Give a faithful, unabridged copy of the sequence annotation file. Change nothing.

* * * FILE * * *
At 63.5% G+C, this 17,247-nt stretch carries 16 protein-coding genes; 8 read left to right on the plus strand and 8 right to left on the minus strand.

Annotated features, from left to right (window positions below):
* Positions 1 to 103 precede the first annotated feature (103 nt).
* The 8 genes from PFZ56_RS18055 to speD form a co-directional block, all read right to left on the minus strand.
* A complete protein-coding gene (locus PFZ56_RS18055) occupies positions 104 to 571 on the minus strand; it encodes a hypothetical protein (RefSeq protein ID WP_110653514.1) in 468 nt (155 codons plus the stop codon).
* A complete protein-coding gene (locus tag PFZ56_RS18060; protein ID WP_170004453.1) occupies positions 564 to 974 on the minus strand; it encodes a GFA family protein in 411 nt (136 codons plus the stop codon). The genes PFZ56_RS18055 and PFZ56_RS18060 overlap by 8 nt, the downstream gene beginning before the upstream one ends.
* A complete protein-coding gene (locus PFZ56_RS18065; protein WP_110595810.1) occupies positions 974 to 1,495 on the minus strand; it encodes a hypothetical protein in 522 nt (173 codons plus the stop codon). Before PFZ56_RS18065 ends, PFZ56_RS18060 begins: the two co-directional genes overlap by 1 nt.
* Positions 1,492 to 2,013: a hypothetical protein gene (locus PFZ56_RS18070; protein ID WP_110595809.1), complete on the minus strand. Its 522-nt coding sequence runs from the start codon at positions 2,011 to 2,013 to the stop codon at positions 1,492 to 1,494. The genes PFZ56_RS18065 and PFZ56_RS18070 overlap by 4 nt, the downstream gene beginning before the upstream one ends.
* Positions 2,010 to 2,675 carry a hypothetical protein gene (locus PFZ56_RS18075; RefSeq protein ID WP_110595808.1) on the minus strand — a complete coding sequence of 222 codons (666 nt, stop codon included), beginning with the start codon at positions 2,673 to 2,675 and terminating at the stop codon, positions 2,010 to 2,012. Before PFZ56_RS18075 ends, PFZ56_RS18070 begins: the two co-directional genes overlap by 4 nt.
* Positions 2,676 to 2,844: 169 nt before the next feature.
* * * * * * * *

At 63.5% G+C, this 17,247-nt stretch carries 16 protein-coding genes; 8 read left to right on the plus strand and 8 right to left on the minus strand.

Annotated features, from left to right (window positions below):
* Positions 1 to 103 precede the first annotated feature (103 nt).
* The 8 genes from PFZ56_RS18055 to speD form a co-directional block, all read right to left on the minus strand.
* A complete protein-coding gene (locus PFZ56_RS18055) occupies positions 104 to 571 on the minus strand; it encodes a hypothetical protein (RefSeq protein ID WP_110653514.1) in 468 nt (155 codons plus the stop codon).
* A complete protein-coding gene (locus tag PFZ56_RS18060; protein ID WP_170004453.1) occupies positions 564 to 974 on the minus strand; it encodes a GFA family protein in 411 nt (136 codons plus the stop codon). The genes PFZ56_RS18055 and PFZ56_RS18060 overlap by 8 nt, the downstream gene beginning before the upstream one ends.
* A complete protein-coding gene (locus PFZ56_RS18065; protein WP_110595810.1) occupies positions 974 to 1,495 on the minus strand; it encodes a hypothetical protein in 522 nt (173 codons plus the stop codon). Before PFZ56_RS18065 ends, PFZ56_RS18060 begins: the two co-directional genes overlap by 1 nt.
* Positions 1,492 to 2,013: a hypothetical protein gene (locus PFZ56_RS18070; protein ID WP_110595809.1), complete on the minus strand. Its 522-nt coding sequence runs from the start codon at positions 2,011 to 2,013 to the stop codon at positions 1,492 to 1,494. The genes PFZ56_RS18065 and PFZ56_RS18070 overlap by 4 nt, the downstream gene beginning before the upstream one ends.
* Positions 2,010 to 2,675 carry a hypothetical protein gene (locus PFZ56_RS18075; RefSeq protein ID WP_110595808.1) on the minus strand — a complete coding sequence of 222 codons (666 nt, stop codon included), beginning with the start codon at positions 2,673 to 2,675 and terminating at the stop codon, positions 2,010 to 2,012. Before PFZ56_RS18075 ends, PFZ56_RS18070 begins: the two co-directional genes overlap by 4 nt.
* Positions 2,676 to 2,844: 169 nt before the next feature.